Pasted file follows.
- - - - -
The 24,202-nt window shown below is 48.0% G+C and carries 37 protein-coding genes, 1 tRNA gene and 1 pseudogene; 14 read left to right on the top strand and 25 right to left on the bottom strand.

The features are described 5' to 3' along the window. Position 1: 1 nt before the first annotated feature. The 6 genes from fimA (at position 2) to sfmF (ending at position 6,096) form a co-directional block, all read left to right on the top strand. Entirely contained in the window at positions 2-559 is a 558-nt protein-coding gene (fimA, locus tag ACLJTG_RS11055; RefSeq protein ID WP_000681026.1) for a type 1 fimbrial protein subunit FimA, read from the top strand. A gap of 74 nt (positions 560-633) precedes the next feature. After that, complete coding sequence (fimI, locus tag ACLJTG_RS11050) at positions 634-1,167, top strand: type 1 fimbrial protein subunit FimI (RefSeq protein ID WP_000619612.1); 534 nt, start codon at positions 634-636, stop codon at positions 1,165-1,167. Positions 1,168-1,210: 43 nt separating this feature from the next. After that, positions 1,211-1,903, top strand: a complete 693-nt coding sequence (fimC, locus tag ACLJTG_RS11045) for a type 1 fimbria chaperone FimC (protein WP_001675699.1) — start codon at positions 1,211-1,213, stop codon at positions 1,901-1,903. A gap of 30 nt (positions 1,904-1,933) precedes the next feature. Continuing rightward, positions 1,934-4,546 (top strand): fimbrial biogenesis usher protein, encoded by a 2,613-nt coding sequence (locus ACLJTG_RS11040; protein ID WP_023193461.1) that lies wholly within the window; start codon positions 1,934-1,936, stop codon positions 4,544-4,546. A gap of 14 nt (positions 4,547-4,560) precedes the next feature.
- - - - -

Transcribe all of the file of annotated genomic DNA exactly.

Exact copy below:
The 24,202-nt window shown below is 48.0% G+C and carries 37 protein-coding genes, 1 tRNA gene and 1 pseudogene; 14 read left to right on the top strand and 25 right to left on the bottom strand.

The features are described 5' to 3' along the window. Position 1: 1 nt before the first annotated feature. The 6 genes from fimA (at position 2) to sfmF (ending at position 6,096) form a co-directional block, all read left to right on the top strand. Entirely contained in the window at positions 2-559 is a 558-nt protein-coding gene (fimA, locus tag ACLJTG_RS11055; RefSeq protein ID WP_000681026.1) for a type 1 fimbrial protein subunit FimA, read from the top strand. A gap of 74 nt (positions 560-633) precedes the next feature. After that, complete coding sequence (fimI, locus tag ACLJTG_RS11050) at positions 634-1,167, top strand: type 1 fimbrial protein subunit FimI (RefSeq protein ID WP_000619612.1); 534 nt, start codon at positions 634-636, stop codon at positions 1,165-1,167. Positions 1,168-1,210: 43 nt separating this feature from the next. After that, positions 1,211-1,903, top strand: a complete 693-nt coding sequence (fimC, locus tag ACLJTG_RS11045) for a type 1 fimbria chaperone FimC (protein WP_001675699.1) — start codon at positions 1,211-1,213, stop codon at positions 1,901-1,903. A gap of 30 nt (positions 1,904-1,933) precedes the next feature. Continuing rightward, positions 1,934-4,546 (top strand): fimbrial biogenesis usher protein, encoded by a 2,613-nt coding sequence (locus ACLJTG_RS11040; protein ID WP_023193461.1) that lies wholly within the window; start codon positions 1,934-1,936, stop codon positions 4,544-4,546. A gap of 14 nt (positions 4,547-4,560) precedes the next feature.